Peco's net write-offs of about 1 percent of residential billings, or $26.5 million, was second-lowest in the state. Philadelphia Gas Works, which serves a large low-income population that struggles to make payments, wrote off $41.7 million, or 8 percent of its billings, highest in the state.

Next year, utilities must begin to report their collection efforts for all residential accounts that owe more than $10,000. The new law also tightens the process through which customers get medical certification that their health would be impaired if service were shut off, which the PUC said Vermeychuk employed four times to prevent Peco terminations.

Peco said Vermeychuk, a lawyer, delayed collection efforts by filing legal challenges and engaging in stall tactics.

"This is a very unusual case, where a customer was able to extend service and accumulate such a significant balance by prolonging the litigation process," said Ben Armstrong, a Peco spokesman.

Vermeychuk's name appears frequently in Delaware County Court records. More than 100 actions involving Vermeychuk, his wife, Doris, or both have been filed since 1980, according to the court's records. Most are collection actions.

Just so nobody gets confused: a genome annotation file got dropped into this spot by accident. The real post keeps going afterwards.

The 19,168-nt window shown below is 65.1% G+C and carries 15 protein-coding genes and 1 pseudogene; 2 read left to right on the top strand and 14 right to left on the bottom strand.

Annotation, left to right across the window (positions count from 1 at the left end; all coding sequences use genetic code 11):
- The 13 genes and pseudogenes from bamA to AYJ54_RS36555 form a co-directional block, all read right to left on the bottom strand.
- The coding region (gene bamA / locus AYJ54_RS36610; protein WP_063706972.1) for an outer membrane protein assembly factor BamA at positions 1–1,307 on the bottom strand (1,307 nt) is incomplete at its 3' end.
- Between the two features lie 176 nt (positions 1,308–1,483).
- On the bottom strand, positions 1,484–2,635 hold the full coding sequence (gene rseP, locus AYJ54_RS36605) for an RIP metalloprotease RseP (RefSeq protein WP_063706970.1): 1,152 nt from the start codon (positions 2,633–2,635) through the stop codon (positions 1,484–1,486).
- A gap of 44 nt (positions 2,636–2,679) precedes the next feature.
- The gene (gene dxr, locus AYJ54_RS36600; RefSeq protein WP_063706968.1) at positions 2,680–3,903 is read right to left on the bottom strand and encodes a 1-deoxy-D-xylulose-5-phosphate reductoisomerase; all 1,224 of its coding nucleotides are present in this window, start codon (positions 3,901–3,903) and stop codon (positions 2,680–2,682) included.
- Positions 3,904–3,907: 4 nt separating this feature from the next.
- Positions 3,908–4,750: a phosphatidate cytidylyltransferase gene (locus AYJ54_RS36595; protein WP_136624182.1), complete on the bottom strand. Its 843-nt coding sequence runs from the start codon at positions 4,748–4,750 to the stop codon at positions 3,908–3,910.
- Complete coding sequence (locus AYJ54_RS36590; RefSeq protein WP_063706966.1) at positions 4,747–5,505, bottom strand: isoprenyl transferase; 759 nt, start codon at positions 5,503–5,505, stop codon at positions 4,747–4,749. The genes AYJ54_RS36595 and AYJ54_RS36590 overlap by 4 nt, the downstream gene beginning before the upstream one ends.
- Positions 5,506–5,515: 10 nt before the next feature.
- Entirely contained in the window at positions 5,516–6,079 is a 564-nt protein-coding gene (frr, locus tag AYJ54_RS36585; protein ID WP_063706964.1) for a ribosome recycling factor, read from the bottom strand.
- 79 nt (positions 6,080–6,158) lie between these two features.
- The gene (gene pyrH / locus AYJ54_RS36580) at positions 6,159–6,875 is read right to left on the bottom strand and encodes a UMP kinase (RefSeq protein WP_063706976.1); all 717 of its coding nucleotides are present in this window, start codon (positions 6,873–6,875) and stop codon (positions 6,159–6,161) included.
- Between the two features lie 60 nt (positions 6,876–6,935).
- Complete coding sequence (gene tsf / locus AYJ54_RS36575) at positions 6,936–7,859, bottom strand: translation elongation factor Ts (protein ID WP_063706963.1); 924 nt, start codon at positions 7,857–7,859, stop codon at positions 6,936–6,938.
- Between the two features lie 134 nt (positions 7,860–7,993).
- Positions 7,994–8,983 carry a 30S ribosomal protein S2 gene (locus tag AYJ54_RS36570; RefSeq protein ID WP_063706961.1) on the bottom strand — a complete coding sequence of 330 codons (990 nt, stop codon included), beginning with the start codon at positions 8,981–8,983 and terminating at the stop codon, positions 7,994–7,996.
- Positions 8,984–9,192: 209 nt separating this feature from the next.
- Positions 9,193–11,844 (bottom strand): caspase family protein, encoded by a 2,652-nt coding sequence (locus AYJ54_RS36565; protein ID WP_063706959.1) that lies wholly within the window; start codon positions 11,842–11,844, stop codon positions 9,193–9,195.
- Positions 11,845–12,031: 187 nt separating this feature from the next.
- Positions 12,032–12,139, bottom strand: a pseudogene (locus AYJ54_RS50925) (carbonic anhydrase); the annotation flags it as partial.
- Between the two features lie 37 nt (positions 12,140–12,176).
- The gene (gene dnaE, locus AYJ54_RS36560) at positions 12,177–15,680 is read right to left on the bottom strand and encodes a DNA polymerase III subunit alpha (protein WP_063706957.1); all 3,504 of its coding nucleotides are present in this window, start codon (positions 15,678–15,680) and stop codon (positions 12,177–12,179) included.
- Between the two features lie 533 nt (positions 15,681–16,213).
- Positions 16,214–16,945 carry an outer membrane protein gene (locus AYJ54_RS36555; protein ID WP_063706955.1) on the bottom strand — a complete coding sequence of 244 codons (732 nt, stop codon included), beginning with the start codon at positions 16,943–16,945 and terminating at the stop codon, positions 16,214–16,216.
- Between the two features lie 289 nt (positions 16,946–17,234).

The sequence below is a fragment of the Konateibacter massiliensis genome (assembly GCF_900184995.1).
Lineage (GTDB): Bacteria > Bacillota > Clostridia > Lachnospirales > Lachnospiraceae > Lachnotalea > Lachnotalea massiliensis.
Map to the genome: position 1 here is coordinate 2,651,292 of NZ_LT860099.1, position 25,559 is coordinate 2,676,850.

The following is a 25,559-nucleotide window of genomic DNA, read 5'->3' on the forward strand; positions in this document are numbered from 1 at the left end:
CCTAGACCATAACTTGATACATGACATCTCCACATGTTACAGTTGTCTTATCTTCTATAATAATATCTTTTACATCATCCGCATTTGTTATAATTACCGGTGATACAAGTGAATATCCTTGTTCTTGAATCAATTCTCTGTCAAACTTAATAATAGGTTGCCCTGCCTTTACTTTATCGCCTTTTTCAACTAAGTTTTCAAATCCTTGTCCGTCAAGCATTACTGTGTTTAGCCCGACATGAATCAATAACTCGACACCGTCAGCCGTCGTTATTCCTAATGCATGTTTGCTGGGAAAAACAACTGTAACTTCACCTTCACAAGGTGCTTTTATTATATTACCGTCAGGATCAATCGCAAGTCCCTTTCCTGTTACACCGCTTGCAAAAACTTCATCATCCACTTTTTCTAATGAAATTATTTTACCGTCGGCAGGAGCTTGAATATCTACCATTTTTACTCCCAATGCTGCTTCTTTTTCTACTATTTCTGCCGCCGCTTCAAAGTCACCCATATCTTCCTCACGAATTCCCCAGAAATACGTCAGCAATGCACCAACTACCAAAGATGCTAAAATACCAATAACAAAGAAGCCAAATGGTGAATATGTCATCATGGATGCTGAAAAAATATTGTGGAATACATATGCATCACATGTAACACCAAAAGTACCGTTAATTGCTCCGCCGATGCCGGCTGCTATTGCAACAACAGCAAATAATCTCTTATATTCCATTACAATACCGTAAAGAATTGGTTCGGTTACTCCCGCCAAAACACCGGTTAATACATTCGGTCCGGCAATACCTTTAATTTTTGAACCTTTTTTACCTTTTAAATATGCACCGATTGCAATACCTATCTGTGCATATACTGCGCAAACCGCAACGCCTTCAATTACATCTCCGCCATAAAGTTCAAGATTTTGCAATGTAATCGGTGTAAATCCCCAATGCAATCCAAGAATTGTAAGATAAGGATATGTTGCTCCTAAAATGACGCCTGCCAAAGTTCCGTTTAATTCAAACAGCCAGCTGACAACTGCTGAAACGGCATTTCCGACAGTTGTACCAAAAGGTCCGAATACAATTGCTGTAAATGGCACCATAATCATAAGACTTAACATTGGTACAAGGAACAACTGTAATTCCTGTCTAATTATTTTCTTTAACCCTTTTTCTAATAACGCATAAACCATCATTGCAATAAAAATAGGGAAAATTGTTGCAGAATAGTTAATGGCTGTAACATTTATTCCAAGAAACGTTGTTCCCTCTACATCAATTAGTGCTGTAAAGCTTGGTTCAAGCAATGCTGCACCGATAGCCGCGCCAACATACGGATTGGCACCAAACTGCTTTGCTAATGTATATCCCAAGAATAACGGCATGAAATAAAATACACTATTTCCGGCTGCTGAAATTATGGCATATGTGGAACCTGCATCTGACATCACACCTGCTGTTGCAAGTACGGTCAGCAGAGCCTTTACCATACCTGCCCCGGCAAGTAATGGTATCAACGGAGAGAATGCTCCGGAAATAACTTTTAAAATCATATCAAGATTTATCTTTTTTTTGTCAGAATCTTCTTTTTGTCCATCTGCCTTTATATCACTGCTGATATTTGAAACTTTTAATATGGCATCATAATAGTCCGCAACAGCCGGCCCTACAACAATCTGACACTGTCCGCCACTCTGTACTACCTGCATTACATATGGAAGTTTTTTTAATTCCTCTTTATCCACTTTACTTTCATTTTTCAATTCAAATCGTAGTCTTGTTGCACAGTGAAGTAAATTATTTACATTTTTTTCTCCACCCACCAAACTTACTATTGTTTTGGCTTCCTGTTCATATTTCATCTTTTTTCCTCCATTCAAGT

Seven times, credit-card companies and contractors have filed to recover debts. About 65 cases were municipal liens, mostly for nonpayment of trash or sewer bills at the couple's properties in Chester, or their home on Copples Lane in Nether Providence Township. A bank collection action also is pending in New Jersey, where Vermeychuk has a property in Avalon.

Vermeychuk, a third-generation Chester landlord, said that the liens were for bills incurred before he inherited several properties from his parents in 1978, and that the debts have been paid off.